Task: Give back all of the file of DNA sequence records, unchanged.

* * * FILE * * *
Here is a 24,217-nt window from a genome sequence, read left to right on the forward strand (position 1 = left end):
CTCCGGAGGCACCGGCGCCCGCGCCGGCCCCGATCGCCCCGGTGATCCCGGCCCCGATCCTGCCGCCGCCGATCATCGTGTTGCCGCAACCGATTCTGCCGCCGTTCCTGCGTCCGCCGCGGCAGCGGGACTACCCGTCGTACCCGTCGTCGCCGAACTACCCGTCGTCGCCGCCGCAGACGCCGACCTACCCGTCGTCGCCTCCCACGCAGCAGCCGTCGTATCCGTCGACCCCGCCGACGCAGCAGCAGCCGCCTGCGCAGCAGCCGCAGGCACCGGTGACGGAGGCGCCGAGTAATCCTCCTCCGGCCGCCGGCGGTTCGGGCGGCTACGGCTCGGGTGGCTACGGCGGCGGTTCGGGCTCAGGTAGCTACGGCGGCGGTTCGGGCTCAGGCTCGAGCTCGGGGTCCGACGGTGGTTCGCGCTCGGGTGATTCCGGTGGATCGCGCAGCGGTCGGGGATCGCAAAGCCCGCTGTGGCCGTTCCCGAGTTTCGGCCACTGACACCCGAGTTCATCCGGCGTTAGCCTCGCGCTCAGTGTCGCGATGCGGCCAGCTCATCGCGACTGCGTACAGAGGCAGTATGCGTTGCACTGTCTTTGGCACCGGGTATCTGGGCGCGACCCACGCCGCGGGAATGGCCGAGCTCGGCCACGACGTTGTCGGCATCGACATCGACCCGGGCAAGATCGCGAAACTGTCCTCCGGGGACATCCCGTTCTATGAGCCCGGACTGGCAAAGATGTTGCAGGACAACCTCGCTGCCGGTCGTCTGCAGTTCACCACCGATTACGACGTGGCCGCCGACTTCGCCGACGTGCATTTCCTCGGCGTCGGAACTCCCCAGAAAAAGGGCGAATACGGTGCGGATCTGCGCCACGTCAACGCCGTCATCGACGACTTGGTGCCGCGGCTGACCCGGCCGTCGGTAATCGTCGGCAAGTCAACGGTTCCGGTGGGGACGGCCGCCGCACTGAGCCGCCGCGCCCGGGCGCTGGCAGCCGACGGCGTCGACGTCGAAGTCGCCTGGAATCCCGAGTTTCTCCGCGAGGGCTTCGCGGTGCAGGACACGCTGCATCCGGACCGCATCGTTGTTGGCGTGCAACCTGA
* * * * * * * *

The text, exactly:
Here is a 24,217-nt window from a genome sequence, read left to right on the forward strand (position 1 = left end):
CTCCGGAGGCACCGGCGCCCGCGCCGGCCCCGATCGCCCCGGTGATCCCGGCCCCGATCCTGCCGCCGCCGATCATCGTGTTGCCGCAACCGATTCTGCCGCCGTTCCTGCGTCCGCCGCGGCAGCGGGACTACCCGTCGTACCCGTCGTCGCCGAACTACCCGTCGTCGCCGCCGCAGACGCCGACCTACCCGTCGTCGCCTCCCACGCAGCAGCCGTCGTATCCGTCGACCCCGCCGACGCAGCAGCAGCCGCCTGCGCAGCAGCCGCAGGCACCGGTGACGGAGGCGCCGAGTAATCCTCCTCCGGCCGCCGGCGGTTCGGGCGGCTACGGCTCGGGTGGCTACGGCGGCGGTTCGGGCTCAGGTAGCTACGGCGGCGGTTCGGGCTCAGGCTCGAGCTCGGGGTCCGACGGTGGTTCGCGCTCGGGTGATTCCGGTGGATCGCGCAGCGGTCGGGGATCGCAAAGCCCGCTGTGGCCGTTCCCGAGTTTCGGCCACTGACACCCGAGTTCATCCGGCGTTAGCCTCGCGCTCAGTGTCGCGATGCGGCCAGCTCATCGCGACTGCGTACAGAGGCAGTATGCGTTGCACTGTCTTTGGCACCGGGTATCTGGGCGCGACCCACGCCGCGGGAATGGCCGAGCTCGGCCACGACGTTGTCGGCATCGACATCGACCCGGGCAAGATCGCGAAACTGTCCTCCGGGGACATCCCGTTCTATGAGCCCGGACTGGCAAAGATGTTGCAGGACAACCTCGCTGCCGGTCGTCTGCAGTTCACCACCGATTACGACGTGGCCGCCGACTTCGCCGACGTGCATTTCCTCGGCGTCGGAACTCCCCAGAAAAAGGGCGAATACGGTGCGGATCTGCGCCACGTCAACGCCGTCATCGACGACTTGGTGCCGCGGCTGACCCGGCCGTCGGTAATCGTCGGCAAGTCAACGGTTCCGGTGGGGACGGCCGCCGCACTGAGCCGCCGCGCCCGGGCGCTGGCAGCCGACGGCGTCGACGTCGAAGTCGCCTGGAATCCCGAGTTTCTCCGCGAGGGCTTCGCGGTGCAGGACACGCTGCATCCGGACCGCATCGTTGTTGGCGTGCAACCTGA